By Mae G. Banner
Morris Dance Group
The Egg, May 17
what you need to know about Mark Morris: He wants to put on
a good show. He sponges up music from the most ethereal to
the most down-home sources, and rains down torrents of movement.
Sometimes, you have to laugh; sometimes, you hold your breath
in wonder; but it’s always a good show.
The nearly full house last Saturday at the Egg in Albany cheered
loudest for Resurrection, the most brashly “showbiz”
of the four dances on the wonderfully varied program by the
Mark Morris Dance Group. One of Morris’s newest dances (it
premiered last July at the American Dance Festival in Durham,
N.C.), Resurrection is set to Richard Rodgers’ “Slaughter
on Tenth Avenue,” a gangland ballet from the 1936 Broadway
musical On Your Toes.
George Balanchine, no slouch as a showman, choreographed the
original Slaughter, and regional audiences have seen
it done at the Saratoga Performing Arts Center by Suzanne
Farrell and Robert LaFosse. With the utmost seriousness, Morris
brings the slain ballerina and hoofer back to life, layering
his own joke onto Balanchine’s.
The set and costumes by Isaac Mizrahi are gorgeous, but not
in the usual sense. A car-wash curtain of plastic strips hangs
from a garment rack. Lit in sparkling colors by Michael Chybowski,
it serves as backdrop and as faux stage curtain through which
Maile Okamura floats, her dark gray dress covered with silver
stars. She bourrées across the stage, pursued by the hero,
Shawn Gannon, in matching gray covered with crescent moons.
And then, she shoots him.
Their double death and resurrection take place amid an ensemble
of a dozen dancers in Mizrahi’s dizzying array of tight black-and-white
pantsuits, each sporting a different pattern of eye- popping
checks or stripes. The dance is full of big-sell chorus moves,
including high kicks performed by dancers lying on their backs
in a Busby Berkeley-like circle.
In a final flourish, the ensemble lifts the hero and ballerina
high for their dream duet in the sky. Danced to a recorded
orchestral arrangement, Resurrection is quite the bonbon.
Away Party (1990), set to a recorded suite of songs by
Bob Wills and His Texas Playboys, is more like chewy taffy
washed down with beer. Three couples and Charlton Boyd as
an unflappable odd-man-out step it up in square-dance figures
to syncopated western swing, country blues, and tongue-in-cheek
Dressed in polka dots, ruffles, fringed vests and cowboy boots,
the couples strut and sashay, step to the center and step
right back. Boyd is right in the middle, bending and bowing,
alone, but undaunted, so that what seems comical also is touching.
Morris is a champion of live music, often performing with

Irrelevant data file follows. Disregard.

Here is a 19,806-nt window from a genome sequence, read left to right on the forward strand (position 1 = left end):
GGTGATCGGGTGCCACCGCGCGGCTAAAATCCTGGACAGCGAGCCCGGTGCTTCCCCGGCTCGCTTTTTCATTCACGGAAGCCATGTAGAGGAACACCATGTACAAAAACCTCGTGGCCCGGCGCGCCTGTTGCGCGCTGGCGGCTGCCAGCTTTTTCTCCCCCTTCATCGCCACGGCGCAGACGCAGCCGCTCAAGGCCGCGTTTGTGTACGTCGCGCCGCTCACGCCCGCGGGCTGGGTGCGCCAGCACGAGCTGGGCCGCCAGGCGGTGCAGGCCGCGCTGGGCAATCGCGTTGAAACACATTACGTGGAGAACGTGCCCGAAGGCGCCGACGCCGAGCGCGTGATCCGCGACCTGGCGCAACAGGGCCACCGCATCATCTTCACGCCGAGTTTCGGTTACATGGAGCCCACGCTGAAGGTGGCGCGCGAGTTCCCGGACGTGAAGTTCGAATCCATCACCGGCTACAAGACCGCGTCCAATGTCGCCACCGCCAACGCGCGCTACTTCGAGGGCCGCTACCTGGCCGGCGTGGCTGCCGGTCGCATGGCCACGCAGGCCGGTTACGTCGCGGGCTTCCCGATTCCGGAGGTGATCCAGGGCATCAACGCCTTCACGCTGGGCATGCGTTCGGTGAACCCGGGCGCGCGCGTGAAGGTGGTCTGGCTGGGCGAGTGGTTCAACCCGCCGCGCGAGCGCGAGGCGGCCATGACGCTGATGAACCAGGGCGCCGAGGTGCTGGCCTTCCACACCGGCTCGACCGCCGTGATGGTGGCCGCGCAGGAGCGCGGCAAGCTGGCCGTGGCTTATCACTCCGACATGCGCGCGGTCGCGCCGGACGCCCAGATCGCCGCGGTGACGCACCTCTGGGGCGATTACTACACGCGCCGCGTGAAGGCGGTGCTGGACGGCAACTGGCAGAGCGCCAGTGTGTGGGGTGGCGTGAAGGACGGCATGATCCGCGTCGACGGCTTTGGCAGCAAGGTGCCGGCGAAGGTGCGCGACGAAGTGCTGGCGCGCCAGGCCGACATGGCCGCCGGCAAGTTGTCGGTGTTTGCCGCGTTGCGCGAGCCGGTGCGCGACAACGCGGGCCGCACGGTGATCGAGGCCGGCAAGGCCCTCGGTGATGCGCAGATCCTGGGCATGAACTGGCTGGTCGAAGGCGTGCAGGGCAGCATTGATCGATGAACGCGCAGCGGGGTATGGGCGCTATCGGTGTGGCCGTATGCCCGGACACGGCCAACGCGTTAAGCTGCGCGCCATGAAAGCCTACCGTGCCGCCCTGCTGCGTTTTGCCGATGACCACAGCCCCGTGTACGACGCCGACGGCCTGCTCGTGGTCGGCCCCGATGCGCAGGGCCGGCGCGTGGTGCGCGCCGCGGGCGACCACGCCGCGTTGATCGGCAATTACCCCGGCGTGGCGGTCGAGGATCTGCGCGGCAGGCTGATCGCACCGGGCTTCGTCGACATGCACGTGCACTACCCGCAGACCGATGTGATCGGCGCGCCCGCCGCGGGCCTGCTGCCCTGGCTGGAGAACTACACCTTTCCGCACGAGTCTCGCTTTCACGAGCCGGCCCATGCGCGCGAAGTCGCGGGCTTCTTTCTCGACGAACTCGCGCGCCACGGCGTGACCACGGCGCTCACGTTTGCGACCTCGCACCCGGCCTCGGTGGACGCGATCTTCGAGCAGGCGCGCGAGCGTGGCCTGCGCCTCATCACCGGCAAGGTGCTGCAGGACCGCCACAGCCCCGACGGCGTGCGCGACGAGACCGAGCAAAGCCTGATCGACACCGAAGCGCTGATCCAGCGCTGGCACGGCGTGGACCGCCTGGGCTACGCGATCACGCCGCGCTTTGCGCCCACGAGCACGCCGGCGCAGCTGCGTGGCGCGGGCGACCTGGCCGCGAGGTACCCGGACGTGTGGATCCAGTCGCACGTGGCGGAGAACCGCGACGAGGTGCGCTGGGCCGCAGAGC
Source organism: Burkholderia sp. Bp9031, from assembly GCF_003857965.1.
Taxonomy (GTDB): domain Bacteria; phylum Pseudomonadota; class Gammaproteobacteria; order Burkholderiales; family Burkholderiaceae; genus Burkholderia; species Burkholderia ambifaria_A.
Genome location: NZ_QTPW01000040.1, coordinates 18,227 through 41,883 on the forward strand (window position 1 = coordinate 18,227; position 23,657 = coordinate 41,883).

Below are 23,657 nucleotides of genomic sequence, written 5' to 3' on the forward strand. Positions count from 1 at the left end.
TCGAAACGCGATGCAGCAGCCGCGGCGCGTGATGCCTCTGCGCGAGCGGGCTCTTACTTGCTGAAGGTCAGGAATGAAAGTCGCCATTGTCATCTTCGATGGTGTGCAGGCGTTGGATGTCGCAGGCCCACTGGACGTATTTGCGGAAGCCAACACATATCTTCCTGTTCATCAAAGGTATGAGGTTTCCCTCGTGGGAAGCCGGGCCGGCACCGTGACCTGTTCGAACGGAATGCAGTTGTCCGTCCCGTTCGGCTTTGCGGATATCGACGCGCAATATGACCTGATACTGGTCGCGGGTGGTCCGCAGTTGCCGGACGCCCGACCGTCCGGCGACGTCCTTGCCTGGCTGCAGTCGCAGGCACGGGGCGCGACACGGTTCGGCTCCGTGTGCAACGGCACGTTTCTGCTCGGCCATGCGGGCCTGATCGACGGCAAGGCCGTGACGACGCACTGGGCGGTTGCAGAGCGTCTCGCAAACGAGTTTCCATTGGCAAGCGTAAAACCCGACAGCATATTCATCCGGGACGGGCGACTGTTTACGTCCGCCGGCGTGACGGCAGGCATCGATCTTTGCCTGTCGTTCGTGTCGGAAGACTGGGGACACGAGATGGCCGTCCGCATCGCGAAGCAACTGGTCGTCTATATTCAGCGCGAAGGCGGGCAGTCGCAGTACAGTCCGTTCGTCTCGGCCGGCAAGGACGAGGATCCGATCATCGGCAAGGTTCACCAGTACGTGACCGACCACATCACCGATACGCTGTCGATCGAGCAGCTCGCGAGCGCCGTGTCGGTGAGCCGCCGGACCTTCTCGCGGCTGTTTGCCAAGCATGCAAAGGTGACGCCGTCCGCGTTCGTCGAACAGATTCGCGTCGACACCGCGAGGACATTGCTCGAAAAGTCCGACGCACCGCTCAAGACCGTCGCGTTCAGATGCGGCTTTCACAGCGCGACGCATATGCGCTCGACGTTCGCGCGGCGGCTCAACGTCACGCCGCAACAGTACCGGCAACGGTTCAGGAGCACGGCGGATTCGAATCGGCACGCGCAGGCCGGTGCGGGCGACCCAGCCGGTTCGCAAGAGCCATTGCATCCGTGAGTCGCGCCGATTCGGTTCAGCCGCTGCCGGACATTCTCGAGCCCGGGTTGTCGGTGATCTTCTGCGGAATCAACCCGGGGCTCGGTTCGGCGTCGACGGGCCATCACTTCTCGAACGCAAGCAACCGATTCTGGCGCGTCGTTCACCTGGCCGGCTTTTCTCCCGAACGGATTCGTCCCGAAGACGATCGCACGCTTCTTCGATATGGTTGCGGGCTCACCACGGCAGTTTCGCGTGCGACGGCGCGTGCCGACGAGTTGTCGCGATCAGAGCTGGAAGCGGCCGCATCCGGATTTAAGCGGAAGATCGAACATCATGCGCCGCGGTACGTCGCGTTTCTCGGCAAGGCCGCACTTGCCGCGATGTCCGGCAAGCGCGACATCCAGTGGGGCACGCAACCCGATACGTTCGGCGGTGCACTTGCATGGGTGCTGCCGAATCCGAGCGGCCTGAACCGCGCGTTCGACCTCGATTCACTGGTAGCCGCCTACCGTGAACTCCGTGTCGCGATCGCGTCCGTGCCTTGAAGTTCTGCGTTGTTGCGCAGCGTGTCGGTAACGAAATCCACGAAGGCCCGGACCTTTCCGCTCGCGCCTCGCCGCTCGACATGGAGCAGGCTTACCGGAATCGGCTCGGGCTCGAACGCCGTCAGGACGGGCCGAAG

full symphony orchestras. At the Egg, he favored chamber music,
which was vividly performed by his longtime accompanist Ethan
Iverson on piano, and Michi Wiancko on violin. It was a treat
to hear Iverson, since he recently left the Morris group to
join David Douglas’ avant-garde jazz trio.
Iverson, in the orchestra pit, played with the requisite flair
in the opening dance, Canonic 3/4 Studies (1982), to
Harriet Cavalli’s arrangement of piano waltzes by various
composers. Made as a template for Morris’ New Love Song
Waltzes to Brahms, Canonic has become a favorite
of Morris’s fans and is revived every few years.
Nine dancers in black-and-white practice clothes float and
spin with goofy intensity in a series of vignettes that begin
as comical clichés of ballet class, but soar into the realm
of godlike humor.
A little off-balance, but always formal, curly-haired Bradon
McDonald and seven fellow students execute arabesques, runs
and spins with the passion of the dancers in Jules Feiffer’s
cartoons. There is the double-woman catch; the unleashed runs
by Marjorie Folkman, whom no one can catch, though they all
try like Little League outfielders to find the right spot;
and the five-person ensemble performing a set of lovely, nutty
gestures that include one shoulder shrugging and one leg curling
behind the other, all in precise musical canon.
Passion suffused the four movements of the final dance, Grand
Duo (1993) to Lou Harrison’s “Grand Duo for Violin and
Piano.” Morris suits the full ensemble dance to the primal
rhythms and mystical beauty of Harrison’s music, which evokes
the secret rites of an aboriginal society.
Fourteen dancers in jewel-colored loincloths or sarongs appear
in near-darkness. Light falls on an upraised hand, really
on two fingers twirling—a secret signal in an arcane language.
More lights discover other hands that repeat the gesture.
The group begins to move, slowly, deliberately, in a ritual
full of portent. This is the Prelude.
The subsequent movements build steadily. Stampede features
lively, flat- footed stepping and arms extended horizontally
to form big frames. It escalates to leaps in place and headlong
rushes, and then to a challenge dance by six against six with
fencers’ feet and thrusting arms.
To seething music, the dancers turned their bodies and tilted
the frames they shaped with their arms. They balanced on one
leg and angled one arm acutely, so their whole bodies seemed
to point. They coalesced into a circle that split into two
smaller circles and then re-formed as the manic polka began.
In this powerhouse finale, the dancers slapped their thighs
and stamped out the relentless rhythm, moving faster with
the sound of the violin, but maintaining their hieratic posture.
Duo is Morris at his inexplicable, inevitable best. I
felt I could dive into this dance and drown, happily.